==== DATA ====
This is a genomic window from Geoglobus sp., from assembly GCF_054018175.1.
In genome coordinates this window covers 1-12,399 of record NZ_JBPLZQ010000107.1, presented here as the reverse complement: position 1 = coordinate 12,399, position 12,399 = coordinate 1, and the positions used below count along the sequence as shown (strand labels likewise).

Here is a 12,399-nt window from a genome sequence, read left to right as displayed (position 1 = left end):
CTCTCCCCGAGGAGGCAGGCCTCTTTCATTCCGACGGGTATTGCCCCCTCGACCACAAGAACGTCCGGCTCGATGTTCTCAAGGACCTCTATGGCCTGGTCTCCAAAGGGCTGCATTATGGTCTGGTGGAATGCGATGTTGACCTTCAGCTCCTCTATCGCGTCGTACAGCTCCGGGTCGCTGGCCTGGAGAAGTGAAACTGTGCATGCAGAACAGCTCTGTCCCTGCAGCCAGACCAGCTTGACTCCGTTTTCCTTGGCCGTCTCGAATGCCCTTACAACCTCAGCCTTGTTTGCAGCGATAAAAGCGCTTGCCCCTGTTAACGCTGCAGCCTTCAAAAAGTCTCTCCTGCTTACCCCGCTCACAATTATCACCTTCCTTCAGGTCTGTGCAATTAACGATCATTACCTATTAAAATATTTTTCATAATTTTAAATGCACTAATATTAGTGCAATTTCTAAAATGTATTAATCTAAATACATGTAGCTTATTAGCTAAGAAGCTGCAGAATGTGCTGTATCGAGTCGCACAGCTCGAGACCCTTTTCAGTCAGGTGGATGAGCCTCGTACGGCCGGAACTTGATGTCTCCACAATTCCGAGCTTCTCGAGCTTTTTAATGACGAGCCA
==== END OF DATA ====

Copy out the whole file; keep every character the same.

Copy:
This is a genomic window from Geoglobus sp., from assembly GCF_054018175.1.
In genome coordinates this window covers 1-12,399 of record NZ_JBPLZQ010000107.1, presented here as the reverse complement: position 1 = coordinate 12,399, position 12,399 = coordinate 1, and the positions used below count along the sequence as shown (strand labels likewise).

Here is a 12,399-nt window from a genome sequence, read left to right as displayed (position 1 = left end):
CTCTCCCCGAGGAGGCAGGCCTCTTTCATTCCGACGGGTATTGCCCCCTCGACCACAAGAACGTCCGGCTCGATGTTCTCAAGGACCTCTATGGCCTGGTCTCCAAAGGGCTGCATTATGGTCTGGTGGAATGCGATGTTGACCTTCAGCTCCTCTATCGCGTCGTACAGCTCCGGGTCGCTGGCCTGGAGAAGTGAAACTGTGCATGCAGAACAGCTCTGTCCCTGCAGCCAGACCAGCTTGACTCCGTTTTCCTTGGCCGTCTCGAATGCCCTTACAACCTCAGCCTTGTTTGCAGCGATAAAAGCGCTTGCCCCTGTTAACGCTGCAGCCTTCAAAAAGTCTCTCCTGCTTACCCCGCTCACAATTATCACCTTCCTTCAGGTCTGTGCAATTAACGATCATTACCTATTAAAATATTTTTCATAATTTTAAATGCACTAATATTAGTGCAATTTCTAAAATGTATTAATCTAAATACATGTAGCTTATTAGCTAAGAAGCTGCAGAATGTGCTGTATCGAGTCGCACAGCTCGAGACCCTTTTCAGTCAGGTGGATGAGCCTCGTACGGCCGGAACTTGATGTCTCCACAATTCCGAGCTTCTCGAGCTTTTTAATGACGAGCCA